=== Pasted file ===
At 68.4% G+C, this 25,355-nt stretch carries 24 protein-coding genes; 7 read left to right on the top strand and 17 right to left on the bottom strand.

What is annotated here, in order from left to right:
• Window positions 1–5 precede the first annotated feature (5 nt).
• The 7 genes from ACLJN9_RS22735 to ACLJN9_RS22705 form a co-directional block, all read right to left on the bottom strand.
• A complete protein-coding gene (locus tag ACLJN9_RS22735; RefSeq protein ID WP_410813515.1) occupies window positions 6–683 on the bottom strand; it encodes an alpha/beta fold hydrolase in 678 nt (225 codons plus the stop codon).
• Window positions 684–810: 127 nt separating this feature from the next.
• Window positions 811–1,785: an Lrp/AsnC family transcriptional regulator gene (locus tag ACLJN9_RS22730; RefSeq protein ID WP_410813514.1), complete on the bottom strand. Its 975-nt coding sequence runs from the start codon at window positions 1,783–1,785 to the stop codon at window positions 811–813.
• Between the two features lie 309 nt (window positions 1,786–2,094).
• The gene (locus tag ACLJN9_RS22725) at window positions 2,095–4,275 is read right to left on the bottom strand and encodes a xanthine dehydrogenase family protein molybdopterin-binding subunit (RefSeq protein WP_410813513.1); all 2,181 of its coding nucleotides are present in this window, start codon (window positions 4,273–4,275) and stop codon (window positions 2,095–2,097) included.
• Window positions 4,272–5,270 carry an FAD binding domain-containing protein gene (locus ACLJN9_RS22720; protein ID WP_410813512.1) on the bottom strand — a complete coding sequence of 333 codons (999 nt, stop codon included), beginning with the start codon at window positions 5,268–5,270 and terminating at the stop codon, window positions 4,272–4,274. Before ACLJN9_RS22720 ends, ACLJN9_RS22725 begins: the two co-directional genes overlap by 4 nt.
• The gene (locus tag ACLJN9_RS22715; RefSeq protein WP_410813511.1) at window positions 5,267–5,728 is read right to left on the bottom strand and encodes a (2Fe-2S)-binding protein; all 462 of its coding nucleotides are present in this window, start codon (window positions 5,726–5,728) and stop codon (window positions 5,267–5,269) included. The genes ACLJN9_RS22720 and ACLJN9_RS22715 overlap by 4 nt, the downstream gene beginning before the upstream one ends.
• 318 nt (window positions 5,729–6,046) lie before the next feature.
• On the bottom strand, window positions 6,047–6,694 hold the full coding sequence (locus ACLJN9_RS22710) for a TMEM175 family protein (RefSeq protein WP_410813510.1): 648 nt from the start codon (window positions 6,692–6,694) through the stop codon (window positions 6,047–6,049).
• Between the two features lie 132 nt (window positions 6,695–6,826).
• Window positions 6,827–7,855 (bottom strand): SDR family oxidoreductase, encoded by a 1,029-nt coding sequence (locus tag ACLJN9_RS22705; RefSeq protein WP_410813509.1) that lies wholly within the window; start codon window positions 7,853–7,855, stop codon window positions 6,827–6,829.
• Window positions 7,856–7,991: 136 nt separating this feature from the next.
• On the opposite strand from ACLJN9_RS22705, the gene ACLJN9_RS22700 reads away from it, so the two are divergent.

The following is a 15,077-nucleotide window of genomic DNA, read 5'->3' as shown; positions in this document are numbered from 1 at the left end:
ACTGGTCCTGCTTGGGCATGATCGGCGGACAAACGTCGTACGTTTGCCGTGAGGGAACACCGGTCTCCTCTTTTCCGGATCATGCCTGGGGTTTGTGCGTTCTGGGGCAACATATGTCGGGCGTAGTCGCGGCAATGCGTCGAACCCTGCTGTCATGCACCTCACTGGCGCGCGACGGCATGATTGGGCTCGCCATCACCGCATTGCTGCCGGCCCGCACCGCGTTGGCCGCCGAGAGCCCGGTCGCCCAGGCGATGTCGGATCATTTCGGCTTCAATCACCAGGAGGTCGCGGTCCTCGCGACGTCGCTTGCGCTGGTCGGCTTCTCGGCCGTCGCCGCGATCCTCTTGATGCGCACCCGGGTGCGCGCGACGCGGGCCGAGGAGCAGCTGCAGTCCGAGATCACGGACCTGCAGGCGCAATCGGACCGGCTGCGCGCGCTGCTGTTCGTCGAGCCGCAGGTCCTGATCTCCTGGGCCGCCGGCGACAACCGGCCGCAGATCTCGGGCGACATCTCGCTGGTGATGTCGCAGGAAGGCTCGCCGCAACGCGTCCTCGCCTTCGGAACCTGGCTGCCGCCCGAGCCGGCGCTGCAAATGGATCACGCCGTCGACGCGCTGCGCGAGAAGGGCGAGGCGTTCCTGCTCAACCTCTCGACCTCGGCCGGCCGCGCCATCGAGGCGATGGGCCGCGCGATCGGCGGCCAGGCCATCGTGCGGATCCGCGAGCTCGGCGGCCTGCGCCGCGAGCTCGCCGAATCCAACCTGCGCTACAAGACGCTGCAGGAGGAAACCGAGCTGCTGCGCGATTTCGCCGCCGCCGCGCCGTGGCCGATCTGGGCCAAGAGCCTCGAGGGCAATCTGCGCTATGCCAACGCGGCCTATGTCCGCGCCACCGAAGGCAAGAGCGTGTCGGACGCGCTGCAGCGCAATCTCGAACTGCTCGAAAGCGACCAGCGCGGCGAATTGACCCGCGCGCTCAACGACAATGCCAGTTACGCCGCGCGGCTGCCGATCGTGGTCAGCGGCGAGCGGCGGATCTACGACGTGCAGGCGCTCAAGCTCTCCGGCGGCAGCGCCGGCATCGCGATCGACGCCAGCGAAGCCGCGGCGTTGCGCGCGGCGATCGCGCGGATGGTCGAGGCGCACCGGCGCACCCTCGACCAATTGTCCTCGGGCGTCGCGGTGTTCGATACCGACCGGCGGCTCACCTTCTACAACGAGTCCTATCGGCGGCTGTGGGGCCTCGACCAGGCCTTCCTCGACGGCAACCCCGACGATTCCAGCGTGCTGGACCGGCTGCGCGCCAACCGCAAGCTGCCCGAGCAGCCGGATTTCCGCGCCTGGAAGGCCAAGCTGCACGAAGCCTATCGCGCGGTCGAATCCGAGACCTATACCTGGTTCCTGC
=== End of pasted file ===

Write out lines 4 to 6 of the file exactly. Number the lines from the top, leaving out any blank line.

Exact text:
• The 7 genes from ACLJN9_RS22735 to ACLJN9_RS22705 form a co-directional block, all read right to left on the bottom strand.
• A complete protein-coding gene (locus tag ACLJN9_RS22735; RefSeq protein ID WP_410813515.1) occupies window positions 6–683 on the bottom strand; it encodes an alpha/beta fold hydrolase in 678 nt (225 codons plus the stop codon).
• Window positions 684–810: 127 nt separating this feature from the next.